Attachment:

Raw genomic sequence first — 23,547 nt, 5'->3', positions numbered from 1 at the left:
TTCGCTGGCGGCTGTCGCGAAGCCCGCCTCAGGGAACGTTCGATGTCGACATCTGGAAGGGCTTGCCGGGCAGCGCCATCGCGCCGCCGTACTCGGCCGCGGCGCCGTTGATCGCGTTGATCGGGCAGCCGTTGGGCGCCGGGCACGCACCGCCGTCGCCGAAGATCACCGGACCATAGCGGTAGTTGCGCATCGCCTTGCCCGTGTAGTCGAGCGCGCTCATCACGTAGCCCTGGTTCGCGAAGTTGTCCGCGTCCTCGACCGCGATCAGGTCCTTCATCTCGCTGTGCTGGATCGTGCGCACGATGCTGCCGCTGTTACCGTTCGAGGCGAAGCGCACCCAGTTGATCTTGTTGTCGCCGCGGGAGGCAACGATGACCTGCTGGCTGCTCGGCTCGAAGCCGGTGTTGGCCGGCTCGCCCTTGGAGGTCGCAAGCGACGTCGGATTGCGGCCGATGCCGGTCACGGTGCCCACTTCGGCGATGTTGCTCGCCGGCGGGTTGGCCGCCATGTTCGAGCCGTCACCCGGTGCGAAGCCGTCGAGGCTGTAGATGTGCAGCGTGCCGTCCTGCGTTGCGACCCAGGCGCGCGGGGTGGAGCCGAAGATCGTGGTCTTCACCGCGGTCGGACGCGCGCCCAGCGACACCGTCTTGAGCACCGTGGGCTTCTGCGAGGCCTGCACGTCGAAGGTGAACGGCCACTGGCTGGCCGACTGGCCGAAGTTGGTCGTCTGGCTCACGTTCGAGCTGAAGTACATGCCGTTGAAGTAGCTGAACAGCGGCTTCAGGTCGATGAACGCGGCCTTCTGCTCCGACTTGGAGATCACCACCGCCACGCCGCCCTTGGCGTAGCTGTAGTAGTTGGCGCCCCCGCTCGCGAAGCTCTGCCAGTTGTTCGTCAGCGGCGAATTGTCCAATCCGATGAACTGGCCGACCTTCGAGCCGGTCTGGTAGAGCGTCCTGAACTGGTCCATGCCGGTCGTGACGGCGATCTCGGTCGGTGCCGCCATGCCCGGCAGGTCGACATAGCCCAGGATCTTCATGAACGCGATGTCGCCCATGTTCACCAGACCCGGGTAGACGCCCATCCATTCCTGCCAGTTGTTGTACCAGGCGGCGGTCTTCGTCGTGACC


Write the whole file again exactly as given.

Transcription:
Raw genomic sequence first — 23,547 nt, 5'->3', positions numbered from 1 at the left:
TTCGCTGGCGGCTGTCGCGAAGCCCGCCTCAGGGAACGTTCGATGTCGACATCTGGAAGGGCTTGCCGGGCAGCGCCATCGCGCCGCCGTACTCGGCCGCGGCGCCGTTGATCGCGTTGATCGGGCAGCCGTTGGGCGCCGGGCACGCACCGCCGTCGCCGAAGATCACCGGACCATAGCGGTAGTTGCGCATCGCCTTGCCCGTGTAGTCGAGCGCGCTCATCACGTAGCCCTGGTTCGCGAAGTTGTCCGCGTCCTCGACCGCGATCAGGTCCTTCATCTCGCTGTGCTGGATCGTGCGCACGATGCTGCCGCTGTTACCGTTCGAGGCGAAGCGCACCCAGTTGATCTTGTTGTCGCCGCGGGAGGCAACGATGACCTGCTGGCTGCTCGGCTCGAAGCCGGTGTTGGCCGGCTCGCCCTTGGAGGTCGCAAGCGACGTCGGATTGCGGCCGATGCCGGTCACGGTGCCCACTTCGGCGATGTTGCTCGCCGGCGGGTTGGCCGCCATGTTCGAGCCGTCACCCGGTGCGAAGCCGTCGAGGCTGTAGATGTGCAGCGTGCCGTCCTGCGTTGCGACCCAGGCGCGCGGGGTGGAGCCGAAGATCGTGGTCTTCACCGCGGTCGGACGCGCGCCCAGCGACACCGTCTTGAGCACCGTGGGCTTCTGCGAGGCCTGCACGTCGAAGGTGAACGGCCACTGGCTGGCCGACTGGCCGAAGTTGGTCGTCTGGCTCACGTTCGAGCTGAAGTACATGCCGTTGAAGTAGCTGAACAGCGGCTTCAGGTCGATGAACGCGGCCTTCTGCTCCGACTTGGAGATCACCACCGCCACGCCGCCCTTGGCGTAGCTGTAGTAGTTGGCGCCCCCGCTCGCGAAGCTCTGCCAGTTGTTCGTCAGCGGCGAATTGTCCAATCCGATGAACTGGCCGACCTTCGAGCCGGTCTGGTAGAGCGTCCTGAACTGGTCCATGCCGGTCGTGACGGCGATCTCGGTCGGTGCCGCCATGCCCGGCAGGTCGACATAGCCCAGGATCTTCATGAACGCGATGTCGCCCATGTTCACCAGACCCGGGTAGACGCCCATCCATTCCTGCCAGTTGTTGTACCAGGCGGCGGTCTTCGTCGTGACC